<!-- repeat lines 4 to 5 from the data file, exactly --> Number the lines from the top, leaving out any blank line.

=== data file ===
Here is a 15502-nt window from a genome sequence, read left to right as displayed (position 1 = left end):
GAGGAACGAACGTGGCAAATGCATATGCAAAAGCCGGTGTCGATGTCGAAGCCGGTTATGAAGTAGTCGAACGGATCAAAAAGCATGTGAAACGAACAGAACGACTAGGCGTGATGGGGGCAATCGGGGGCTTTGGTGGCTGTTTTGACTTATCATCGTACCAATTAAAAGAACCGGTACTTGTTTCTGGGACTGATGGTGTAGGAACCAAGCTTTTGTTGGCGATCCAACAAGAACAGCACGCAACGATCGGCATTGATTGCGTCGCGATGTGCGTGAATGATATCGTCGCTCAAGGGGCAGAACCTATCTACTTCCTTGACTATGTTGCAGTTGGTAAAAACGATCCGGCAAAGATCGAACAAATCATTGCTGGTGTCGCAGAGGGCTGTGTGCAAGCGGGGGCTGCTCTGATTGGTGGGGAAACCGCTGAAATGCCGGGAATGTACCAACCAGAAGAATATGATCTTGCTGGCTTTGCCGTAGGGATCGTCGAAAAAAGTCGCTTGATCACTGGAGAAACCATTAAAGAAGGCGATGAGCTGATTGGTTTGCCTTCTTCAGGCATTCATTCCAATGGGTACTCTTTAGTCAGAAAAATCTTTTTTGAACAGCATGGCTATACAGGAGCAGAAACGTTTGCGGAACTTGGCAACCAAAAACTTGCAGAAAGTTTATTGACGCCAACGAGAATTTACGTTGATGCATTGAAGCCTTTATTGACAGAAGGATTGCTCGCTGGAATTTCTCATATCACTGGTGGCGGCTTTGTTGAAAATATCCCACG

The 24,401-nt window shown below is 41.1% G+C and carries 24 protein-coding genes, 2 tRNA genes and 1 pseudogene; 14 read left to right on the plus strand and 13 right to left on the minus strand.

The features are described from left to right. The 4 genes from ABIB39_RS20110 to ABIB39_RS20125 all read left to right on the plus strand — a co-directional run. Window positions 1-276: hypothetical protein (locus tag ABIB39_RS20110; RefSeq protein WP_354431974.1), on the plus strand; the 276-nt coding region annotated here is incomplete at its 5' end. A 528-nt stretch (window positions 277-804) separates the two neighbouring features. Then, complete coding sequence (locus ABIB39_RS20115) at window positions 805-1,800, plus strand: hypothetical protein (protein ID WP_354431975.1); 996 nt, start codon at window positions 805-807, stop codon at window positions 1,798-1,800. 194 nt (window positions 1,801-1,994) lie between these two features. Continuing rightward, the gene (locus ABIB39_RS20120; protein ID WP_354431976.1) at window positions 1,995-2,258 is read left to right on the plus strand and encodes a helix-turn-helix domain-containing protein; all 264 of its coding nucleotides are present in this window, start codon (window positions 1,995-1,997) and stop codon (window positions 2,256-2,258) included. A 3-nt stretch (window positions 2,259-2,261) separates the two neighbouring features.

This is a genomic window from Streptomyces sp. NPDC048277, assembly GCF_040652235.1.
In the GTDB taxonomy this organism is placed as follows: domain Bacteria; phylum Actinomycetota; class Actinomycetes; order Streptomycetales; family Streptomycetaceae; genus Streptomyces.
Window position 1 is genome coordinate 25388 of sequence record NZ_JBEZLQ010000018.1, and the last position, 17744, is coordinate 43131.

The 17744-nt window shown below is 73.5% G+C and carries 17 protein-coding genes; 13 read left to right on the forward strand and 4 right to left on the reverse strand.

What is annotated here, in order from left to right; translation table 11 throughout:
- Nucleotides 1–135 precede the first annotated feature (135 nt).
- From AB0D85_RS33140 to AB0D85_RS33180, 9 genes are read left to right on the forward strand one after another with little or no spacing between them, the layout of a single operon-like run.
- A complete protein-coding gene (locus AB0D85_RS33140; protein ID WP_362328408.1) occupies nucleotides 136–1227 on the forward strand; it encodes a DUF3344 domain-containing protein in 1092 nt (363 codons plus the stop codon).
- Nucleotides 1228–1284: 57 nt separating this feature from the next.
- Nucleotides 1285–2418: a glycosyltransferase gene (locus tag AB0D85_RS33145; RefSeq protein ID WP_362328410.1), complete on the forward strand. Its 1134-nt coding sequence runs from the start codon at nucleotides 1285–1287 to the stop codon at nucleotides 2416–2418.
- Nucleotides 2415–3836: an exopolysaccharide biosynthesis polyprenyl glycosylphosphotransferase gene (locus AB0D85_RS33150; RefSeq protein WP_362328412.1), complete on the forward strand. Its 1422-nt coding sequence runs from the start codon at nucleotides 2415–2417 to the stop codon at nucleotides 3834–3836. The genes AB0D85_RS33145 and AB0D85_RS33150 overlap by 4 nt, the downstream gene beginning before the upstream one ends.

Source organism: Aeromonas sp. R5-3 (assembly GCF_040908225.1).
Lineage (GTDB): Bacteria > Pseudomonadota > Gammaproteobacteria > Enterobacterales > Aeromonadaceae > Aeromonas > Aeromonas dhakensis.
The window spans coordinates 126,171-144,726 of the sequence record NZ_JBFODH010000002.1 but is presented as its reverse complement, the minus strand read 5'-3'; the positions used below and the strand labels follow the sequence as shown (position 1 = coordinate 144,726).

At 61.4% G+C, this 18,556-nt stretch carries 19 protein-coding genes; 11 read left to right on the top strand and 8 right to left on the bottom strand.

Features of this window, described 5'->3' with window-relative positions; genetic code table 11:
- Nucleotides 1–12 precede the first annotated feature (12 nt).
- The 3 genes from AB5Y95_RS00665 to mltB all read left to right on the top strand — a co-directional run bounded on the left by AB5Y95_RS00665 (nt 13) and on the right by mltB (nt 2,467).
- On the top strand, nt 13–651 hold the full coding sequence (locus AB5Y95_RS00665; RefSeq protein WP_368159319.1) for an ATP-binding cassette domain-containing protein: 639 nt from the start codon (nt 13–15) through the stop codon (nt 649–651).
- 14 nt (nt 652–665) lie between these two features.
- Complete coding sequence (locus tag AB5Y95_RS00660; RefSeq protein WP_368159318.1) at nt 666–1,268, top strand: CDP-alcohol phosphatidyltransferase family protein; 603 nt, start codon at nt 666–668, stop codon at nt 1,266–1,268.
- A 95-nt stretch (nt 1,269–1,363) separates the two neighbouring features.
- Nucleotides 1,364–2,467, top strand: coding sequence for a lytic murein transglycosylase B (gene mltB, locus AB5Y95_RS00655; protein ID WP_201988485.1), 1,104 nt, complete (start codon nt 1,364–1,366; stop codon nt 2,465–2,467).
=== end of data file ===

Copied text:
The features are described from left to right. The 4 genes from ABIB39_RS20110 to ABIB39_RS20125 all read left to right on the plus strand — a co-directional run. Window positions 1-276: hypothetical protein (locus tag ABIB39_RS20110; RefSeq protein WP_354431974.1), on the plus strand; the 276-nt coding region annotated here is incomplete at its 5' end. A 528-nt stretch (window positions 277-804) separates the two neighbouring features. Then, complete coding sequence (locus ABIB39_RS20115) at window positions 805-1,800, plus strand: hypothetical protein (protein ID WP_354431975.1); 996 nt, start codon at window positions 805-807, stop codon at window positions 1,798-1,800. 194 nt (window positions 1,801-1,994) lie between these two features. Continuing rightward, the gene (locus ABIB39_RS20120; protein ID WP_354431976.1) at window positions 1,995-2,258 is read left to right on the plus strand and encodes a helix-turn-helix domain-containing protein; all 264 of its coding nucleotides are present in this window, start codon (window positions 1,995-1,997) and stop codon (window positions 2,256-2,258) included. A 3-nt stretch (window positions 2,259-2,261) separates the two neighbouring features.

This is a genomic window from Streptomyces sp. NPDC048277, assembly GCF_040652235.1.